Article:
AI could potentially help identify the risk of heart disease. One algorithmic approach showed 85% accuracy in detecting diabetes from heart rate.
3. Building a clinical research ecosystem
With iPhone and Apple Watch, Apple is the first tech company to build a health records ecosystem. Since 2015, Apple has launched two open-source frameworks — ResearchKit and CareKit — to help clinical trials recruit patients and monitor their health remotely.
In January 2018, Apple announced that iPhone users will now have access to all their electronic health records from participating institutions on their iPhone’s Health app.
4. Traditional pharma companies looking to AI SaaS startups for innovative solutions
Big pharma companies have recognized the huge potential and the benefits AI can offer to healthcare.
Pfizer entered into a strategic partnership with XtalPi — an AI startup backed by tech giants like Tencent and Google — to predict pharmaceutical properties of small molecules and develop “computation-based rational drug design.”
5. Chinese investments in AI healthcare are on the rise
The Chinese government issued an artificial intelligence plan last year, with a vision of becoming a global leader in AI research by 2030. Healthcare is one of the 4 areas of focus for the nation’s first wave of AI applications.
Chinese big tech companies are now entering into healthcare AI with strong backing from the government. WeChat, Facebook’s competitor in Asia has reached 1 billion users. Also called the “app for everything”, WeChat reported 38,000 medical institutions had accounts last year, of which 60% allowed users to register for appointments online. Also, more than 2,000 hospitals accept WeChat payment.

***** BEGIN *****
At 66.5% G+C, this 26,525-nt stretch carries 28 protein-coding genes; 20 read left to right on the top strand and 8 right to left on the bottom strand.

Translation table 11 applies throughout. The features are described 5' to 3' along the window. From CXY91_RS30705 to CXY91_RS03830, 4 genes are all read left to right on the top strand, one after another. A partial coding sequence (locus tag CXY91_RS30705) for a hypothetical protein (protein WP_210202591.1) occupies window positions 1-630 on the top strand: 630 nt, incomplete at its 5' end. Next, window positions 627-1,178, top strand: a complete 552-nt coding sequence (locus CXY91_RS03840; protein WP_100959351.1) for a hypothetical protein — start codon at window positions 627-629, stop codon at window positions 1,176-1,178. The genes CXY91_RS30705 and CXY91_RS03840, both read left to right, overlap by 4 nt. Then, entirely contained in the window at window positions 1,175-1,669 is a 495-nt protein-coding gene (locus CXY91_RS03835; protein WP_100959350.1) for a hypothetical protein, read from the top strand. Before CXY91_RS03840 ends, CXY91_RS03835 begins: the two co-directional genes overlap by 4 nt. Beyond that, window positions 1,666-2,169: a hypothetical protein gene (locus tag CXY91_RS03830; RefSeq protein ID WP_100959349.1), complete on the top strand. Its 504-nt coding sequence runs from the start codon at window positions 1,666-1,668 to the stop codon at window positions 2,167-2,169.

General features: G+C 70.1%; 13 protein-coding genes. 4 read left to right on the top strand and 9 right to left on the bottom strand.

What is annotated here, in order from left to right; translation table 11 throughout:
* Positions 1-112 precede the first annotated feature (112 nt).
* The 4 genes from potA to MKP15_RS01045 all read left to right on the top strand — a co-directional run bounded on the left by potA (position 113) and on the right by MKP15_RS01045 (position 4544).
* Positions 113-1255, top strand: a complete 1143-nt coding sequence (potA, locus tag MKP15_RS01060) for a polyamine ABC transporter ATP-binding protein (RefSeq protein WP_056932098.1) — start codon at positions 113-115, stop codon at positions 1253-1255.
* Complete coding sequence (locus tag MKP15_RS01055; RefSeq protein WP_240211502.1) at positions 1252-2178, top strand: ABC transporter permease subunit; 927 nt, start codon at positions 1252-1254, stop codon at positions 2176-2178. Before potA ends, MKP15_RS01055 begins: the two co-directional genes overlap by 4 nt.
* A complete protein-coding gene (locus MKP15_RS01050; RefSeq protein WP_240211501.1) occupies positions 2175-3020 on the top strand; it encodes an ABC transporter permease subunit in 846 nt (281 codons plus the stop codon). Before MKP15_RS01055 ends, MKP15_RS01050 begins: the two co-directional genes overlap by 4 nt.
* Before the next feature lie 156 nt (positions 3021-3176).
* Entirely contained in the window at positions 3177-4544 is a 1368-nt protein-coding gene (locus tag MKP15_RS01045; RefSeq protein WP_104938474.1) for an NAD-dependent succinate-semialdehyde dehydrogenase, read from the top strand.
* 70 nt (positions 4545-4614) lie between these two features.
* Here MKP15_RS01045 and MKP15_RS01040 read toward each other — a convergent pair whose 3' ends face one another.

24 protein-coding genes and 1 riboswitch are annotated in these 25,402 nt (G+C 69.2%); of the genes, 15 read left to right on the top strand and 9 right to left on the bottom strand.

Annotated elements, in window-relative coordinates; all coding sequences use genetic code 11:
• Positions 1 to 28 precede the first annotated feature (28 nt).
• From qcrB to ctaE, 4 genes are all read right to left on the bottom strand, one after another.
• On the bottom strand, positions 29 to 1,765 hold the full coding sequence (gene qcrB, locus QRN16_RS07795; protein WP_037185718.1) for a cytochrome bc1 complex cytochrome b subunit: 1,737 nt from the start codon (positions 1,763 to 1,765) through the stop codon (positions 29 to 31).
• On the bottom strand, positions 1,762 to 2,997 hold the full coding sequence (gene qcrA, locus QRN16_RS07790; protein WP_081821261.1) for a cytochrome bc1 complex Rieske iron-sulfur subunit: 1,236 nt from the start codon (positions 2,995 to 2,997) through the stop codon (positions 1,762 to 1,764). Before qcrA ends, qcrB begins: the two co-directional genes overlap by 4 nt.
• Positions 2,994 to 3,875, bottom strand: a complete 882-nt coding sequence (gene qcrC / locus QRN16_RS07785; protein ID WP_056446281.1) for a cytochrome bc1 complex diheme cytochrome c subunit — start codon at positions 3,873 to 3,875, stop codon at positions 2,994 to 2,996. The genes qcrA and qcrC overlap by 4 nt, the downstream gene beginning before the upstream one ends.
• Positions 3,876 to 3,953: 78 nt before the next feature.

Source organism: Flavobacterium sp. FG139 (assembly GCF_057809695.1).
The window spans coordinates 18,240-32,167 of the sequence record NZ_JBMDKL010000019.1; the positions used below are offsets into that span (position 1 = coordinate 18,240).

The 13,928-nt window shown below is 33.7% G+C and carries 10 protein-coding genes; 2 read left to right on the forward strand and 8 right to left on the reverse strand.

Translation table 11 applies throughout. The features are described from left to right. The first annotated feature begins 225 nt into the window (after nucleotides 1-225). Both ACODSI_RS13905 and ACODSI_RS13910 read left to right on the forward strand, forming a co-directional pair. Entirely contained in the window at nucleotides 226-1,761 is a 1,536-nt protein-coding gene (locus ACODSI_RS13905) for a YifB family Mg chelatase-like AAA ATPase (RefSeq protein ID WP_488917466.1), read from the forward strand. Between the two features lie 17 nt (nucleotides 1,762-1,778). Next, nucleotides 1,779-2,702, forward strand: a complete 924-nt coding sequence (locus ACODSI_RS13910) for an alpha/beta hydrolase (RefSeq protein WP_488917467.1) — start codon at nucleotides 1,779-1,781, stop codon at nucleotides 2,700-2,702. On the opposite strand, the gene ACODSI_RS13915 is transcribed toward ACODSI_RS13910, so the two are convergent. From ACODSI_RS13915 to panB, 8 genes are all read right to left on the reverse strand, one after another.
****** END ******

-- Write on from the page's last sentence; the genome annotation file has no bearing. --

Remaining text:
6. DIY diagnostics
AI has turned smartphones and consumer wearables into powerful at-home diagnostic tools. Dip.io performs urine analysis via a smartphone camera and SkinVision monitors skin lesions and assess skin cancer risk.
7. Therapy bots
From life coaching to cognitive behavioural therapy to faith-based healing, therapy bots support users’ mental health and help them change negative thoughts and behaviours through conversations. Check them out: Woebot, Wyse, Tess, Sister Hope, WisdomBot etc.
Big pharma partnerships with AI healthcare startups
1.Pfizer partnered with XtalPi, a U.S.-China biotech firm that uses artificial intelligence and computing to accelerate the development of new drugs. XtalPi has raised a total of $67.6M in funding.
2. Merck partnered with Atomwise which develops artificial intelligence systems for drug discovery. Atomwise has raised a total of $51.3M in funding.
3. GlaxoSmithKline partnered with Insilico Medicine which develops high-performance AI platform for drug development to treat cancer and age-related diseases. Insilico Medicine has raised a total of $14.3M in funding.
4. Mayo Clinic partnered with Beyond Verbal which uses voice and AI to revolutionize healthcare, well-being and emotional Understanding. Beyond Verbal has raised a total of $10.1M in funding.
5. Novartis partnered with Pear Therapeutics to create software applications to treat patients with schizophrenia and multiple sclerosis. Pear Therapeutics has raised a total of $134M in funding.
6. Sanofi partnered with Recursion Pharmaceuticals which combines experimental biology, automation, and artificial intelligence to discover treatments. Recursion Pharmaceuticals has raised a total of $226.4M in funding.
7. Janssen Pharmaceutical partnered with BenevolentAI, an advanced technology company focused on accelerating the journey from data to medicines. BenevolentAI has raised a total of $202M in funding.
8. Roche Holding acquired Flatiron Health for $1.9B in February 2018. Flatiron uses machine learning to mine patient data.
Sources: healthcareweekly.com, cbinsights.com, forbes.com, fastcompany.com, crunchbase.com